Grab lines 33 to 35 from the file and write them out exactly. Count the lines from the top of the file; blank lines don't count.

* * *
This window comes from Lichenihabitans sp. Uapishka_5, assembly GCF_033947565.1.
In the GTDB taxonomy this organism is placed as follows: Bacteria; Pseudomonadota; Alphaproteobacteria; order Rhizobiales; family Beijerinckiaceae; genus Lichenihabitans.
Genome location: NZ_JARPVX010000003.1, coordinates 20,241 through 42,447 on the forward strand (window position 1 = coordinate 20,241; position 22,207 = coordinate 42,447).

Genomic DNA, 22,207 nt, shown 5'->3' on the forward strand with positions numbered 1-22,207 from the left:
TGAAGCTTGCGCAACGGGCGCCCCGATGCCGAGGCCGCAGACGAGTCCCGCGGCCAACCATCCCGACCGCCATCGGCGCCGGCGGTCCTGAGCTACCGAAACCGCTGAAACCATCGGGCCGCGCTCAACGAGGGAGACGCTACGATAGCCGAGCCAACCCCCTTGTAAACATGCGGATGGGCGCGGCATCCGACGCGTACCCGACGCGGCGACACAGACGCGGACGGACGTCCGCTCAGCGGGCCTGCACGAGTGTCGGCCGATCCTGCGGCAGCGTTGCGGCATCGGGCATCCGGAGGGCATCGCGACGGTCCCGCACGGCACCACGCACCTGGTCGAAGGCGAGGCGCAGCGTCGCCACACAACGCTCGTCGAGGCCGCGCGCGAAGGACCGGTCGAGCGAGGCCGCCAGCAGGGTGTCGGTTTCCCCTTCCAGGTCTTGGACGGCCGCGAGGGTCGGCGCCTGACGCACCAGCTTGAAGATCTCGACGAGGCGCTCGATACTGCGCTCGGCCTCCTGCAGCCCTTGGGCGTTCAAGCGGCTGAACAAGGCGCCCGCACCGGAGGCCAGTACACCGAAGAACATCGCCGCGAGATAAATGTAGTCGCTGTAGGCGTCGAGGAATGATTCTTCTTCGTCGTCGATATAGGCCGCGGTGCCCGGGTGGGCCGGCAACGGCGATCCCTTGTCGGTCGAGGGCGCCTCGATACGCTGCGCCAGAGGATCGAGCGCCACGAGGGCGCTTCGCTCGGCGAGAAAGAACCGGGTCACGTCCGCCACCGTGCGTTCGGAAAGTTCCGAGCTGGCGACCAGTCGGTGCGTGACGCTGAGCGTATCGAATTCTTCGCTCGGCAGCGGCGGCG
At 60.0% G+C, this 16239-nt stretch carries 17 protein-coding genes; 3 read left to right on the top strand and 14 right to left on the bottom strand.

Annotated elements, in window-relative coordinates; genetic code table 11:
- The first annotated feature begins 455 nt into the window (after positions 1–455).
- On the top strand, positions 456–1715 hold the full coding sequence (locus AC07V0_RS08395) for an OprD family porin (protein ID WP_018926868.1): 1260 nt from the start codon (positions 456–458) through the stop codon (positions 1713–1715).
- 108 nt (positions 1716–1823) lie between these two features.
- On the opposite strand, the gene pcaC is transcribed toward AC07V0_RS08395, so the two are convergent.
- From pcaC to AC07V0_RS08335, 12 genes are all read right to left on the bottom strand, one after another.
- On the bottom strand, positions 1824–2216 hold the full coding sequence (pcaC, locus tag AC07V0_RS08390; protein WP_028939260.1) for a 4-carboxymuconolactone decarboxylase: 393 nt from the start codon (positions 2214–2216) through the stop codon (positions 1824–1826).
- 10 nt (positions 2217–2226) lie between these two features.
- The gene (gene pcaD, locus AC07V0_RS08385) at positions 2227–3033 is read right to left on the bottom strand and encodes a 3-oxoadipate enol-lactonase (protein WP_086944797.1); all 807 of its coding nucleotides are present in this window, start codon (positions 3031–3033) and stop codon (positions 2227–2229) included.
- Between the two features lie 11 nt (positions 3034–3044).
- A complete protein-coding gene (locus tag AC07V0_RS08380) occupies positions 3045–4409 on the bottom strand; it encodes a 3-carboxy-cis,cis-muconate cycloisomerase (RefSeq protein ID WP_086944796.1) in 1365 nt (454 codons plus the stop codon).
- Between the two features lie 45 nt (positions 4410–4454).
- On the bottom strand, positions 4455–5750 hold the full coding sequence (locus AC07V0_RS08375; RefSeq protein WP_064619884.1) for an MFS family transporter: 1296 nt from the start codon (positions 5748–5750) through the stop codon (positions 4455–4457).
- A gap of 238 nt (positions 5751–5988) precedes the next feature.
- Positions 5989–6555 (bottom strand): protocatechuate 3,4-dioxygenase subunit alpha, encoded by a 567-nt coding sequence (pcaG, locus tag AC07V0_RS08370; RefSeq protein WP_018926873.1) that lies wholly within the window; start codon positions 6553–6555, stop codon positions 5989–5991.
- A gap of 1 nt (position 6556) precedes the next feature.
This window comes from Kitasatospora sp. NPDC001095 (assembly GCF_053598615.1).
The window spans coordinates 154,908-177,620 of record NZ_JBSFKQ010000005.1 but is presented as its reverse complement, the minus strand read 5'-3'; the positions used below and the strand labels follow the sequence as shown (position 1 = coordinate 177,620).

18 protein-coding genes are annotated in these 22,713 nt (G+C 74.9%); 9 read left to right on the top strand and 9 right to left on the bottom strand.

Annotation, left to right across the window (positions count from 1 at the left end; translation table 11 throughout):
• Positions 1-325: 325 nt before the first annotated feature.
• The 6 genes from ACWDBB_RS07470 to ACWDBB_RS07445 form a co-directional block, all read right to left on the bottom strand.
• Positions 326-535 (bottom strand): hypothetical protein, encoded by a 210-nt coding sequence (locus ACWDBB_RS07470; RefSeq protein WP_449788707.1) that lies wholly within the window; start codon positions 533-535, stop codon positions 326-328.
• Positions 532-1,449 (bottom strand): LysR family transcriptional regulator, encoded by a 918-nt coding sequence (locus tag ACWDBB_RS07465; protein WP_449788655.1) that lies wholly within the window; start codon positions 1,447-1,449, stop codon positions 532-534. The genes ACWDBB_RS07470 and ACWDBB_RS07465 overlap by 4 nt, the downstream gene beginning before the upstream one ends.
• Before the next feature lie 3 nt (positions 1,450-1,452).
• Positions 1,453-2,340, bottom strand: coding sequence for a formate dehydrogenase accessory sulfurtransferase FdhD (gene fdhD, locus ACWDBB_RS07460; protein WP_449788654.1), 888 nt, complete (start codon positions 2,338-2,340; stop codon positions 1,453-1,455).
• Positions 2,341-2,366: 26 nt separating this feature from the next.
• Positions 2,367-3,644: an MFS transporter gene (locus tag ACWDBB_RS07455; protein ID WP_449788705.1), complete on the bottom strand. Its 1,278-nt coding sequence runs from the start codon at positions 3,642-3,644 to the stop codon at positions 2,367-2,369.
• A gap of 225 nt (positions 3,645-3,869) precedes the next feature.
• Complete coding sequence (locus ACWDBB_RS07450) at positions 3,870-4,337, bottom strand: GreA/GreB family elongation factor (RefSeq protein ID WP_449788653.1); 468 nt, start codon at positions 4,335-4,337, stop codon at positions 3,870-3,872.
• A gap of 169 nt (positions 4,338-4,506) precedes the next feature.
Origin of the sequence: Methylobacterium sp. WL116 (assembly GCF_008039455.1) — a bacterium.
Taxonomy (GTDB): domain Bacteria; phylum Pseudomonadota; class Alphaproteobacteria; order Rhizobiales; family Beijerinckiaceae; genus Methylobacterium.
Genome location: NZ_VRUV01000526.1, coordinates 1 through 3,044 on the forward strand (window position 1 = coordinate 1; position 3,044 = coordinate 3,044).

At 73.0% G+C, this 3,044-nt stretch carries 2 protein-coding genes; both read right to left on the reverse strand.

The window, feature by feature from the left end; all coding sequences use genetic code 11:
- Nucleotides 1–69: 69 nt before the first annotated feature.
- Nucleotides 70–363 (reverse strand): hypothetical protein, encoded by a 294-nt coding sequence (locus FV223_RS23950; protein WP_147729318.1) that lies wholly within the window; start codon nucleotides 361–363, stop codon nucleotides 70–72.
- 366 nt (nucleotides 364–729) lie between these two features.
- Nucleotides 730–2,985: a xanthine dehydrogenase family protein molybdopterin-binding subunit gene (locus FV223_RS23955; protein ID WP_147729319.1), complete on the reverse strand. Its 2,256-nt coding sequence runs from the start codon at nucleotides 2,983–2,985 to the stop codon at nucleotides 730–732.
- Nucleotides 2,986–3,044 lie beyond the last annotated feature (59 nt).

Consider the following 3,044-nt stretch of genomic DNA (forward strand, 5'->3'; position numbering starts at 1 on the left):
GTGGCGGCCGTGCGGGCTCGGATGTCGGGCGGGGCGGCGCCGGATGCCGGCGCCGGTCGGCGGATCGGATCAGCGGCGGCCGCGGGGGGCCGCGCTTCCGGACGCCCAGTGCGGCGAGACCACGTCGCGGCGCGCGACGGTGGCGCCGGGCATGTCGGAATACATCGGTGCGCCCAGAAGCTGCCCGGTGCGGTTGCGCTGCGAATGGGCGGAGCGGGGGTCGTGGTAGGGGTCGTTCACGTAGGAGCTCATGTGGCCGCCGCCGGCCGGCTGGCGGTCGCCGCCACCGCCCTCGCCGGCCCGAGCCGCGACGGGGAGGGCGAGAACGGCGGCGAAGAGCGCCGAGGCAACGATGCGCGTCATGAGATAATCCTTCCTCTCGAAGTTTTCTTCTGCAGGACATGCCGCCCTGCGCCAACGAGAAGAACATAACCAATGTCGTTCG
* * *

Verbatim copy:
• Positions 2,341-2,366: 26 nt separating this feature from the next.
• Positions 2,367-3,644: an MFS transporter gene (locus tag ACWDBB_RS07455; protein ID WP_449788705.1), complete on the bottom strand. Its 1,278-nt coding sequence runs from the start codon at positions 3,642-3,644 to the stop codon at positions 2,367-2,369.
• A gap of 225 nt (positions 3,645-3,869) precedes the next feature.